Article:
The other day, I brought my friend out to the garden and parted the vines of my ‘Howden’ pumpkin plant, revealing an enormous green fruit. I knew it had something to do with the green color changing to the classic rich orange that this cultivar typically exhibits.
As long as you know what to watch out for, you’re sure to pick your pumpkin at its prime, to enjoy as a Halloween decoration, pureed and baked in a pie, or slow-cooked to perfection in your favorite fall soup.
By monitoring your Cucurbit plants and keeping your eye out for these five signs, you won’t miss the perfect picking time. It all depends on your climate, the variety that you’ve planted, and the gourd’s growing conditions. An important thing to do is keep tabs on how long your plant has been growing and compare it to the days-to-maturity section on your seed packet.
But instead of using this timeframe as a hard and fast rule, just start keeping your eye out for signs of readiness once mid-August hits. So you’ll need to harvest them early and let them ripen indoors if you notice that the weather’s going to cool off significantly, or your first killing frost is on the way.
All immature gourds are green, so it’s common sense to assume that a pumpkin isn’t ripe until it turns orange, right? Sometimes a squash won’t turn fully orange even after the vine dies in the fall. Here’s the thing, though: if you’re going to cook your pumpkins soon after harvest, you can pick them when they’ve still got green spots. Along with color, one of the most important indicators of squash maturity is the shell, which should be hard and firm if you aim to keep a pumpkin around for a few months.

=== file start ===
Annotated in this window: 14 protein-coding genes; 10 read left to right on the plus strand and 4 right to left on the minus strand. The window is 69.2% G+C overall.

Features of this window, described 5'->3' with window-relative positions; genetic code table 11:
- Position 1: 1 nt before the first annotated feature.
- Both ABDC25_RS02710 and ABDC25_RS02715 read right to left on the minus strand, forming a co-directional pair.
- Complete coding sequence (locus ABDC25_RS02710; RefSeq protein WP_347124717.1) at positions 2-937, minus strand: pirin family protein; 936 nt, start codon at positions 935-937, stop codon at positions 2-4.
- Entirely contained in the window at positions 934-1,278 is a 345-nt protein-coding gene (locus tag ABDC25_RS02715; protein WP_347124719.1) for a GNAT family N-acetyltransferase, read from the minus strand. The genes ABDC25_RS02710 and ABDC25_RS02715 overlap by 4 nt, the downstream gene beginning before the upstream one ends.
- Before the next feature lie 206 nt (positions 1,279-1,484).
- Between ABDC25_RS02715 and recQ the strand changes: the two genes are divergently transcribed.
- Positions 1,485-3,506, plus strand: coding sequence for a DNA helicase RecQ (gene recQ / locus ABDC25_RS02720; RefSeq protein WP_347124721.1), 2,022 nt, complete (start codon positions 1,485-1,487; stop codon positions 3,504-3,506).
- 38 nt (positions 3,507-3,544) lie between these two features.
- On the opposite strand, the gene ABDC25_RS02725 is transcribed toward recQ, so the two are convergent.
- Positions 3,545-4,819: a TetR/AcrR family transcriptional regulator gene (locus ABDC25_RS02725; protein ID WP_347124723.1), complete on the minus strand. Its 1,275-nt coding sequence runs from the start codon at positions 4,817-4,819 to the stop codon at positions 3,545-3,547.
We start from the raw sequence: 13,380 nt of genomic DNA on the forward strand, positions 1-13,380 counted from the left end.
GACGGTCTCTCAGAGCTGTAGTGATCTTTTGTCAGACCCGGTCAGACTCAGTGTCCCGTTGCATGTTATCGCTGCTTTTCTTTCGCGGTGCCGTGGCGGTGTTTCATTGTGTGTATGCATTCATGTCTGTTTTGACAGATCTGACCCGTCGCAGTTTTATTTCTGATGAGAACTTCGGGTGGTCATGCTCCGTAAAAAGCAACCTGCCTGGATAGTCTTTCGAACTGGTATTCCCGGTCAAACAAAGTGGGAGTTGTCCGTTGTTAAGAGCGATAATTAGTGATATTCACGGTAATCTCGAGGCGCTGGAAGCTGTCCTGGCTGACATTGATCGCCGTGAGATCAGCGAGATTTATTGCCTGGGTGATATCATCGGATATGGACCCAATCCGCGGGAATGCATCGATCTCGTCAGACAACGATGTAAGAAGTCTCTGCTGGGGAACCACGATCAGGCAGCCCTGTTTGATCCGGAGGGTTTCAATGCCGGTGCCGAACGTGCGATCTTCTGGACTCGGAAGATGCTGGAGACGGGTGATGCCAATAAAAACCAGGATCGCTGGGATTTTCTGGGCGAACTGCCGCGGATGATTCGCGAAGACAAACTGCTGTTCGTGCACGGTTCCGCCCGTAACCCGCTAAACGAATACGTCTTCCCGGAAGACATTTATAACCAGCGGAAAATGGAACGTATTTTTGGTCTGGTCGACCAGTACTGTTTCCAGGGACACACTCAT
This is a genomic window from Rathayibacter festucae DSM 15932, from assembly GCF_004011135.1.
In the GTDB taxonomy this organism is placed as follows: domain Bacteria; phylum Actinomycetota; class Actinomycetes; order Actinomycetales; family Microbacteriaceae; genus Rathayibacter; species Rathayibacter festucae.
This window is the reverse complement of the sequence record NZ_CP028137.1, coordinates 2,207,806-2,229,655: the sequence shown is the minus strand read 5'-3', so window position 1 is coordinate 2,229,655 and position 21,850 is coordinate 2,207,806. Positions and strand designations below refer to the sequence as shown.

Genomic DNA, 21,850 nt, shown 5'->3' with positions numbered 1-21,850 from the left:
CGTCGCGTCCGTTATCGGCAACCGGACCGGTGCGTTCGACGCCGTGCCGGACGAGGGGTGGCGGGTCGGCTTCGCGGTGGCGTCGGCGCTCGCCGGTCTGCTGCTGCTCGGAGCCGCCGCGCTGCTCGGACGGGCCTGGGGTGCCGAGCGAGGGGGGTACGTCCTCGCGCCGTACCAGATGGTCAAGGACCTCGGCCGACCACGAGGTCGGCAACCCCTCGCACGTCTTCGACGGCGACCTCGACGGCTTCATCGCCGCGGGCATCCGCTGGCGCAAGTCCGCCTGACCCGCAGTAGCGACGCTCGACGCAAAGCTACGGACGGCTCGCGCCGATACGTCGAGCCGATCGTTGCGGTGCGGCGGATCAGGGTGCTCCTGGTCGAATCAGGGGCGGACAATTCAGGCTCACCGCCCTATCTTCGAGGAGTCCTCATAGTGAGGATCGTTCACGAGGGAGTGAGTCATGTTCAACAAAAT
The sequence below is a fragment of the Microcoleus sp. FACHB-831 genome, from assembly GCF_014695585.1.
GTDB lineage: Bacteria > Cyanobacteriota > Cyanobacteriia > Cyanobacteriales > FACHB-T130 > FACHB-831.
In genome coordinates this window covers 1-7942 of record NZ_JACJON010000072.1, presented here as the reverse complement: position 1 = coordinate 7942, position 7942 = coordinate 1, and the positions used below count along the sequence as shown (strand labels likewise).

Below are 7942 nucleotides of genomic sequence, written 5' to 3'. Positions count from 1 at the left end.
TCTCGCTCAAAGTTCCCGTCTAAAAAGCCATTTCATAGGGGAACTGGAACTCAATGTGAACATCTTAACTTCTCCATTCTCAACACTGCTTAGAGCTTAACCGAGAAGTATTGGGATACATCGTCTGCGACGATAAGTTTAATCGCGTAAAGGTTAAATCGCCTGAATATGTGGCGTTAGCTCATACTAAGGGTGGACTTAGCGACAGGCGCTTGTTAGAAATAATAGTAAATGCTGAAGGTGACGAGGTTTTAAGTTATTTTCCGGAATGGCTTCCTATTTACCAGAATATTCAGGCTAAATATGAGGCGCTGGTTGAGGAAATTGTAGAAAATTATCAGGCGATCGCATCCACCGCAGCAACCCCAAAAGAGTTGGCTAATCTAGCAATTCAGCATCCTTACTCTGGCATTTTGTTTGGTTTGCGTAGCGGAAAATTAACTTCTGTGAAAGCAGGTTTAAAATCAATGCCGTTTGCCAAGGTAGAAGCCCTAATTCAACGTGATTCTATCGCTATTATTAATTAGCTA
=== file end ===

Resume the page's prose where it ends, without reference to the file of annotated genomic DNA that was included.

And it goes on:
If your nail makes a small dent but does not puncture the skin, that’s a good sign that the rind has matured into a hard shell and it’s time to pick your Cucurbit. The shell will protect the pumpkin from pests and diseases after it’s picked, which means it can be featured as a bright spot of autumnal sunshine on your front porch for a nice, long time.
Say your gourd has mostly turned orange, and the vine around it is beginning to succumb to autumn’s cool temperatures.
If the stem of your gourd feels hard to the touch, as opposed to being slightly spongy, check the color. That’s a good sign that the vine is dying, and starting to taper down the amount of nutrients it gives to the gourd. The portion of stem that you leave on the gourd will actually continue to provide the last dregs of nutrients to the fruit, meaning it will last longer after it’s harvested.
Make sure you support the bottom and sides when you carry it, and leave the stem area clear. All you need to do is wipe the freshly cut fruit down with a dry cloth, and leave it in a warm, sunny spot for 10 days to two weeks.
If your area is extra hot, you may want to provide a few hours of shade each day so the skin doesn’t get sunscald. After a week and a half or so of curing, your pumpkin will store nicely in a cool (50°F or slightly higher), dark, dry place until you can cook it.